Schaffer Library of Drug Policy

Marihuana: A Signal of Misunderstanding

Marihuana Use and Its Effects - Tolerance

US National Commission on Marihuana and Drug Abuse

Table of Contents
I. Marihuana and the Problem of Marihuana
Origins of the Marihuana Problem
The Need for Perspective
Formulating Marihuana Policy
The Report
II. Marihuana Use and Its Effects
The Marihuana User
Profiles of Users
Becoming a Marihuana User
Becoming a Multidrug User
Effects of Marihuana on the User
Effects Related to Pattern Use
Immediate Drug Effects
ShortTerm Effects
Long Term Effects
Very Long Term Effects
III. Social Impact of Marihuana Use
IV. Social Response to Marihuana Use
V. Marihuana and Social Policy
Drugs in a Free Society
A Social Control Policy for Marihuana
Implementing the Discouragement Policy
A Final Comment
Ancillary Recommendations
Legal and Law Enforcement Recommendations
Medical Recommendations
Other Recommendations
Letter of Transmittal
Members and Staff
History of Marihuana Use: Medical and Intoxicant
II. Biological Effects of Marihuana
Botanical and Chemical Considerations
Factors Influencing Psychopharmacological Effect
Acute Effects of Marihuana (Delta 9 THC)
Effects of Short-Term or Subacute Use
Effects of Long-Term Cannabis Use
Investigations of Very Heavy Very Long-Term Cannabis Users
III. Marihuana and Public Safety
Marihuana and Crime
Marihuana and Driving
Marihuana - Public Health and Welfare
Assessment of Perceived Risks
Preventive Public Health Concerns
Marihuana and the Dominant Social Order
The World of Youth
Why Society Feels Threatened
The Changing Social Scene
Problems in Assessing the Effects of Marihuana
Marihuana and Violence
Marihuana and (Non-Violent) Crime
Summary and Conclusions: Marihuana and Crime
Marihuana and Driving
History of Marihuana Legislation
History of Alcohol Prohibition
History of Tobacco Regulation
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The National Commission on Marihuana and Drug Abuse

Marihuana - A Signal of Misunderstanding.

Chapter II

marihuana use and its effects


Another important factor that determines the immediate effect of any drug is tolerance. Tolerance has two different connotations. The first, initial tolerance, is a measure of the amount of a drug which a subject must receive on first exposure to produce a designated degree of effect. A variety of innate and environmental factors contributes to initial tolerance among individuals. Different individuals require varying amounts of the drug to attain the same physical and mental effect.

The second connotation, which shall be referred to when we use the word tolerance, is that of an acquired change in tolerance. That is, within the same individual, as a result of repeated exposure to the drug, the same dose of the drug may produce a diminishing effect so that an increased amount of the drug is required to produce the same specified degree of effect.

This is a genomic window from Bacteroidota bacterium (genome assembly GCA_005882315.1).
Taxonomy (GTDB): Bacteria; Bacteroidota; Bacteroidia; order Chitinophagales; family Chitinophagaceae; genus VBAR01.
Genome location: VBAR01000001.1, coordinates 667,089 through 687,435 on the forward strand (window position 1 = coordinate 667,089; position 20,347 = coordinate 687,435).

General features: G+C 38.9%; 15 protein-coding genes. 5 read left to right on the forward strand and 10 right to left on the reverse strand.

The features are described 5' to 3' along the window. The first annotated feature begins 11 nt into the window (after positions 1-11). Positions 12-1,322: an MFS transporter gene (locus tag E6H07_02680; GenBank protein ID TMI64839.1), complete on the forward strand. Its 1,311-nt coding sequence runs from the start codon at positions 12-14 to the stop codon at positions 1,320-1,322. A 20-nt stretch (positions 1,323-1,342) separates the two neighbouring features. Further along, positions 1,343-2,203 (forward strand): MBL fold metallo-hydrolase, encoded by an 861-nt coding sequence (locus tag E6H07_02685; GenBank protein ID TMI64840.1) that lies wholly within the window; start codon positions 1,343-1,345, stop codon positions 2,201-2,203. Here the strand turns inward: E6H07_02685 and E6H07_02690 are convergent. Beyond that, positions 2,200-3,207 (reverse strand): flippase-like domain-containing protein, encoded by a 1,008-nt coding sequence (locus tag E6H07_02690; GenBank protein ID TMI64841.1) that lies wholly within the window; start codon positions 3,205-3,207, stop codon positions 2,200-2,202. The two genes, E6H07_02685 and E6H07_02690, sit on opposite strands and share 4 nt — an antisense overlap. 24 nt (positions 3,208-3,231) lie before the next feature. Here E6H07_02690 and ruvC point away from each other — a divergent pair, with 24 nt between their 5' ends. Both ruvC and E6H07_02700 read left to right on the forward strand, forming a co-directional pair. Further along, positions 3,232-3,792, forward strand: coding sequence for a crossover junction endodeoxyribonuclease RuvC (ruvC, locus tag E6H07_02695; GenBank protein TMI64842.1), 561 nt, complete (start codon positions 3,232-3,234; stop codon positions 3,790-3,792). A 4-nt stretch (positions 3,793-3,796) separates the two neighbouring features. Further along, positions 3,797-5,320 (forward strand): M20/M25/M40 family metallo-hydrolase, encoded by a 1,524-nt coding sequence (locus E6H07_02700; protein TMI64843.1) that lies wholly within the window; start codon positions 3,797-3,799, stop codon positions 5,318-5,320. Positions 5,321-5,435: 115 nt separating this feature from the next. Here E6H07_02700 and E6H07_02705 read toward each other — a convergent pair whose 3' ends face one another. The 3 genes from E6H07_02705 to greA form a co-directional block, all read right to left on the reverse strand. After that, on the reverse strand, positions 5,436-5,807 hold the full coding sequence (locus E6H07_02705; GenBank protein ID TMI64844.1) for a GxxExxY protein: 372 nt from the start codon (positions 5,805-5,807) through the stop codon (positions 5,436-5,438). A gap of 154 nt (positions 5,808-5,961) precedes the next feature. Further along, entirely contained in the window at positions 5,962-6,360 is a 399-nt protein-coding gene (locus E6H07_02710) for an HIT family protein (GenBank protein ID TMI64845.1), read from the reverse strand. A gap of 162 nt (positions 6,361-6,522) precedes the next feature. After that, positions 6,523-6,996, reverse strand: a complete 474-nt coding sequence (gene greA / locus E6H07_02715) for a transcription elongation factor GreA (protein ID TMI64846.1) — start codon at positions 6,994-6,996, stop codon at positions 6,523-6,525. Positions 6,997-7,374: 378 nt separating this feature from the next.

Tolerance develops at differential rates to given effects of the same drug. If tolerance has developed to one specific effect, it has not necessarily developed to other specific effects.

By definition, the development of tolerance is neither beneficial nor detrimental. If tolerance develops rapidly to the desired mental effect of a "high" but slowly to the behavioral or physical effects, rapid increase in dose would be necessary in order to have the desired effect, and progressive behavioral and physical disruption would be seen. This is the pattern for amphetamines.

However, if tolerance develops slowly or not at all to the desired mental effects but more rapidly to the behaviorally or physically disruptive effects, no dosage increase or only a slight one would be necessary and the unpleasant and undesired effects would progressively diminish.

With regard to marihuana, present indications are that tolerance does develop to the behaviorally and physically disruptive effects, in both animals and man, especially at high frequent doses for prolonged time periods. Studies in foreign countries indicate that very heavy prolonged use of very large quantities of hashish leads to the development of tolerance to the mental effects, requiring an increase in intake to reach the original level of satisfaction. However, for the intermittent use pattern and even the moderate use pattern, little evidence exists to indicate the development of tolerance to the desired "high," although the high may persist for a shorter time period. During the Boston free-access study, no change was apparent in the level of the high produced by a relatively large dose of the drug over a 21-day period of moderate to heavy smoking.

The fact that some individuals smoke more of the drug than others may merely reflect a desire for a different level of "high." There is a tendency to develop a tolerance to the physical effects and behaviorally disruptive effects, especially the depressant effects, in heavy daily users. The development of such behavioral tolerance of this nature may explain the fact that experienced marihuana smokers describe a lower occurrence rate of undesirable drug effects. The development of tolerance may also explain why these smokers exhibit normal behavior and competent performance of ordinary tasks, while not appearing intoxicated to others even though they are at their usual level of intoxication.

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